Lloyds cuts 2020 targets as PPI bill sends annual profits tumbling 26%
The lending giant has reported pre-tax profits of £4.39bn for 2019, down by 26% on 2018.
Lloyds Banking Group has warned of a hit to 2020 results amid tough competition in the mortgage market as it revealed that a mammoth payment protection insurance bill sent annual profits tumbling.
The lending giant lowered two key targets of profitability for 2020 as its retail margins come under pressure amid low interest rates and intense price competition that is affecting players across the sector.
Its annual results showed that pre-tax profits slumped by 26% to £4.39 billion for 2019 after it was hit by a £2.5 billion bill for the payment protection insurance (PPI) scandal.
Its annual report, published alongside the results, revealed that chief executive Antonio Horta-Osorio’s pay fell by 28% to £4.73 million for 2019 as a result of the steep drop in profits, while the wider staff bonus pool was cut by 33% to £310.1 million.
The group also outlined plans to reduce Mr Horta-Osorio’s maximum total payout – including controversial pension payments – by 29% for 2020 and beyond as part of an executive remuneration overhaul.
Mr Horta-Osorio – who has faced criticism over his pay in the past year – will see his pension drop to 15% of basic salary, down sharply from 33%, as part of efforts to narrow the gap between executive pay and the wider workforce.
The lower pension payment represents a cut of almost £230,000.
Mr Horta-Osorio insisted the results for 2019 were “resilient”, with underlying profits down by 7% to £7.5 billion.
He said: “In 2019 the group has continued to make significant strategic progress while delivering solid financial results in a challenging external market.”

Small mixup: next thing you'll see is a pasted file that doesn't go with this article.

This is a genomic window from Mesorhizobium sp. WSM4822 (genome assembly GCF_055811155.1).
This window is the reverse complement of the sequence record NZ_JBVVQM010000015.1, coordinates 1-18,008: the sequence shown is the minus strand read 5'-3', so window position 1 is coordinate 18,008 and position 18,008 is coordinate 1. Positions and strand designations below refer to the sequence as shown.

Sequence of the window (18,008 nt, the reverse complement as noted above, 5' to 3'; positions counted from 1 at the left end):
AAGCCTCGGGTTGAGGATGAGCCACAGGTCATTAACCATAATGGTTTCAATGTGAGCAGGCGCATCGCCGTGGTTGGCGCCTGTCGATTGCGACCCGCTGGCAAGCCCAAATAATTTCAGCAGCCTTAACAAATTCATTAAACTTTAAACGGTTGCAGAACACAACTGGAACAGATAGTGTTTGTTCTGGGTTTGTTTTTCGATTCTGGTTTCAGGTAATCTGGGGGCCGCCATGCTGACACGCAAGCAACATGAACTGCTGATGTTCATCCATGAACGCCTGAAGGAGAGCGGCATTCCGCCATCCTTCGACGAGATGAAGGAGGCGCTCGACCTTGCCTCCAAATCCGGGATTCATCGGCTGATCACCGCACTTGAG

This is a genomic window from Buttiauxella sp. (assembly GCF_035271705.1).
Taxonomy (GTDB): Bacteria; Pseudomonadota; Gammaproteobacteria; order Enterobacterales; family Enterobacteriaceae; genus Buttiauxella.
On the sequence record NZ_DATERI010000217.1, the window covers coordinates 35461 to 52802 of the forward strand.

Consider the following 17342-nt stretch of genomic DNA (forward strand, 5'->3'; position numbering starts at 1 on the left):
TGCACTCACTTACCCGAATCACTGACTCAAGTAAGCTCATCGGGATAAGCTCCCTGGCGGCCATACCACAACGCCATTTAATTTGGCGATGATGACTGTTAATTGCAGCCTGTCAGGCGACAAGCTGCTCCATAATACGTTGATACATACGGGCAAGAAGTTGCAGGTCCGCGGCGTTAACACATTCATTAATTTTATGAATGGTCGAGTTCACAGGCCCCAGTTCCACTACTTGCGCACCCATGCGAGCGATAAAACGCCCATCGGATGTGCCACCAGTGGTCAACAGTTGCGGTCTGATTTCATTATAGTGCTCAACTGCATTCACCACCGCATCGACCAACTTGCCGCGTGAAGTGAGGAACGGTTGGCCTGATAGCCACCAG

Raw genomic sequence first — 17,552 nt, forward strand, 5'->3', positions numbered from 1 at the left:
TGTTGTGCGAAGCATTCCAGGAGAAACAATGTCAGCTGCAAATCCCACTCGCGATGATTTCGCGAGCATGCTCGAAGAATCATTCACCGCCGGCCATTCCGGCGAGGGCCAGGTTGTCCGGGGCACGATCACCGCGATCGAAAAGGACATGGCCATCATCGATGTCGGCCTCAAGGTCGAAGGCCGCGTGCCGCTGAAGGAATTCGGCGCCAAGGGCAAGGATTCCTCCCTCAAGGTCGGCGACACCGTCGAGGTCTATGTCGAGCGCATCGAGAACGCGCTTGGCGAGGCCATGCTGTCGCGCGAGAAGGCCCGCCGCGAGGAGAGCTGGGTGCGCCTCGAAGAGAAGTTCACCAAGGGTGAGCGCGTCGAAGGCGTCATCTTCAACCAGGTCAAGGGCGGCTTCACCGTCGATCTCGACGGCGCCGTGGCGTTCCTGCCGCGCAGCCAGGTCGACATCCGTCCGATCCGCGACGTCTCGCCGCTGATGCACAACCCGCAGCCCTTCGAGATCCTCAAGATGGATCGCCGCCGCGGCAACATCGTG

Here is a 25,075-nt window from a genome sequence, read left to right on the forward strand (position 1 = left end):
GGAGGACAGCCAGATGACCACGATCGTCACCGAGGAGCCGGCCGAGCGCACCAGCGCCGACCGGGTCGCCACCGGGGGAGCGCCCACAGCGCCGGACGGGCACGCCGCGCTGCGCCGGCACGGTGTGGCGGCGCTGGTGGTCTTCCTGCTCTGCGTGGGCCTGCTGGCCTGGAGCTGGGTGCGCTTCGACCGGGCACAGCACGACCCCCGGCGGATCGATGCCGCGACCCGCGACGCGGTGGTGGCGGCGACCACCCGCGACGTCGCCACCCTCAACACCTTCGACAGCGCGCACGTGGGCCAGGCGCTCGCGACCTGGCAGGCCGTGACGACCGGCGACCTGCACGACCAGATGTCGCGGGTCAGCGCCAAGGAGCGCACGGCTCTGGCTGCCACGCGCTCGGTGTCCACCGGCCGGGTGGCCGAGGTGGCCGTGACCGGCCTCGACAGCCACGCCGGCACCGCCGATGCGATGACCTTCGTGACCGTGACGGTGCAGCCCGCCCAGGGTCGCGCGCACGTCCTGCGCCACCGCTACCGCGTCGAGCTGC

He added: “Throughout 2019, UK economic performance has remained resilient in the face of significant political and economic uncertainty, supported by record employment, low interest rates and rising real wages.
“Although uncertainty remains given the ongoing negotiation of international trade agreements, there is now a clearer sense of direction and some signs of an improving outlook.”
But the group flagged that it expects to report a return on tangible equity of between 12% and 13% in 2020, against previous targets of 14% to 15%.
Its net interest margin – another measure of profitability – is also set to drop this year as challenging retail banking conditions take their toll.
Shares rose 3% despite the lowered targets as Lloyds delivered some cheer for investors with a 5% rise in the dividend payout.
The group said it did not set aside any further PPI charges in the final three months of 2019 after a mammoth £1.8 billion bill in the third quarter amid a rush of claims ahead of the August deadline.
It said it took “some comfort” from this that its current provisions will be enough, allowing it to draw a line under the costly saga.
Mr Horta-Osorio gave assurances that he was “absolutely committed” to seeing through the current three-year strategy for the bank despite speculation swirling that the bank has been stepping up its CEO succession planning.
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